It’s easy to start feeling jaded by the huge names that keep coming to town on the tour circuit, but it might be worth stopping to ask yourself this time: would you like to see Stevie Wonder live? Think carefully: an international superstar known for his funky singles, soulful R&B and chart-blasting pop, he’s one of the most prominent US songwriters of the 20th century, with ‘the definitive voice of soul rapture’, according to the NME. ‘Pure joy’.
Having slowed down considerably from his nearly annual releases of decades past, since the late-1980s Wonder has only issued the albums A Time to Love (2005), Conversation Peace (1995) and the Jungle Fever soundtrack (1991). Having created a pattern of sure-footed success that started with a burst of hits in the late-1960s – like the classic ‘My Cherie Amour’ and the upbeat ‘Signed, Sealed, Delivered I’m Yours’, which gave him the first of many Grammy nominations – he would eventually win an astounding 22, including a Lifetime Achievement Award in 1996 – Wonder no longer needs to try too hard to impress. Though still performing, he has been making only about a dozen live appearances each year.
But even at 63, the man who signed with Detroit’s influential Motown label at the tender age of 11 is still more than capable of engaging large audiences with his soaring and inventive vocal lines, his honest, emotive harmonica solos, and even some solid rock riffing, of the kind he made famous with the twitchy Hohner Clavinet C keyboard’s main hook in 1972’s ‘Superstition’.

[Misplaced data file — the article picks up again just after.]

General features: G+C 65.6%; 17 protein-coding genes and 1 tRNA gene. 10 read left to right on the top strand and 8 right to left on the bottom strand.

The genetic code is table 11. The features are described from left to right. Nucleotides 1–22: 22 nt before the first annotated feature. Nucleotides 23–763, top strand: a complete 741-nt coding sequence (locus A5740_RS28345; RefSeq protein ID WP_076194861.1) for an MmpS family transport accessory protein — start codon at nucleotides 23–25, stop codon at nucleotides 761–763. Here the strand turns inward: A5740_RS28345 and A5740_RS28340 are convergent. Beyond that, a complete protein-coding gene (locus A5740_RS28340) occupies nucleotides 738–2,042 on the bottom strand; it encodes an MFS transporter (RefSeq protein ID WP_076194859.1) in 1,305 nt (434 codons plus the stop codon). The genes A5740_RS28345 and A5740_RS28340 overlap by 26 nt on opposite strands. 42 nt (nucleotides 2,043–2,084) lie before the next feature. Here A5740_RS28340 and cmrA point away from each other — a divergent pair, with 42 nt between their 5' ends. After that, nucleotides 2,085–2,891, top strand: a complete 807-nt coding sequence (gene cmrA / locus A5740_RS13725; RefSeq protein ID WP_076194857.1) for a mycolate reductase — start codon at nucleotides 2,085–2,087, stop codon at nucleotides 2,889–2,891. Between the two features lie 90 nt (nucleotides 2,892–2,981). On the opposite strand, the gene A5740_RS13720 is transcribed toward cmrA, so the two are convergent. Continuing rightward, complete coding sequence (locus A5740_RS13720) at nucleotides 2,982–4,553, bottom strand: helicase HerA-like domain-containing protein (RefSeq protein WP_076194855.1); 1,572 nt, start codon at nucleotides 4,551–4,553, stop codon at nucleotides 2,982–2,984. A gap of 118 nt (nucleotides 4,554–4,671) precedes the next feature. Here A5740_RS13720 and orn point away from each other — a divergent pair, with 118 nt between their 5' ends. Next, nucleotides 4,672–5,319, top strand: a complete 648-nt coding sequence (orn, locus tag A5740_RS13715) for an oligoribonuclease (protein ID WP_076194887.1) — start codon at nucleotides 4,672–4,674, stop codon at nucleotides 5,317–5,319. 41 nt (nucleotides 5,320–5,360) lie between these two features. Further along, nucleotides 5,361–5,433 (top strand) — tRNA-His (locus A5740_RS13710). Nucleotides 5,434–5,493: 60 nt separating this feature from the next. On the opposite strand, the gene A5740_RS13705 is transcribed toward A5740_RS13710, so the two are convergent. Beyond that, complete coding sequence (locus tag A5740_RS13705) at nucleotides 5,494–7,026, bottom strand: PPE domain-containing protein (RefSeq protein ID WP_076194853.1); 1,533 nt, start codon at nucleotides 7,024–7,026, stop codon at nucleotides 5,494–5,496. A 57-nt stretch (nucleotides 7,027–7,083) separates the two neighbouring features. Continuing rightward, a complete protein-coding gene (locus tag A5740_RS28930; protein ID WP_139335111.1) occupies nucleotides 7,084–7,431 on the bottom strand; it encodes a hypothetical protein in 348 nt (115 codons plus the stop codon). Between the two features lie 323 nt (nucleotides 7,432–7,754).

Along with his widely recognisable smile and ever-present dark sunglasses (he has been blind from birth), expect a canter through Wonder’s vast catalogue, from 1977’s jumping ‘Sir Duke’, and his mid-’80s adult contemporary blockbusters ‘I Just Called to Say I Love You’ and ‘Part-Time Lover’, which will admittedly make for an odd soundtrack to the Banco do Brasil Circuito Festival’s edgy pretences and its day-long skateboarding competition, of which this show forms a part.
Positioned to warm up Wonder’s crowd is another Grammy winning American: the fedora aficionado and coffee-shop open-mic-night-styled acoustic guitar threat, Jason Mraz. Best known for tracks like ‘I’m Yours,’ and ‘I Won’t Give Up’, which sound tailor-made for advertisers and hopeful teen girls on holiday, Mraz’s blue-eyed soul is all about teaching life lessons through schmaltz-laden positivity, with bouts of thoroughly unnecessary scat thrown in. This is the tamest kind of pop possible: you’ll find more musical risks on the soundtrack of the next animated Disney movie.
Though the festival continues on into the late hours, with the ‘Electrônico’ stage hosting Brazil’s own Mario Fischetti and the British house music DJ Mync, get there in good time for one of the afternoon’s highlights: the São Paulo singer and rapper Criolo, at 4.30pm, who is still riding out the fame of his breakthrough second album, 2011’s Nó na Orelha, with his particular brand of samba-driven hip hop.
His spot, which wouldn’t be complete without the melancholy anthem ‘Não Existe Amor em SP’ (‘There’s No Such Thing as Love in SP’), should help focus the crowd toward a grooving raison d’être in the programme of otherwise confusingly disparate events.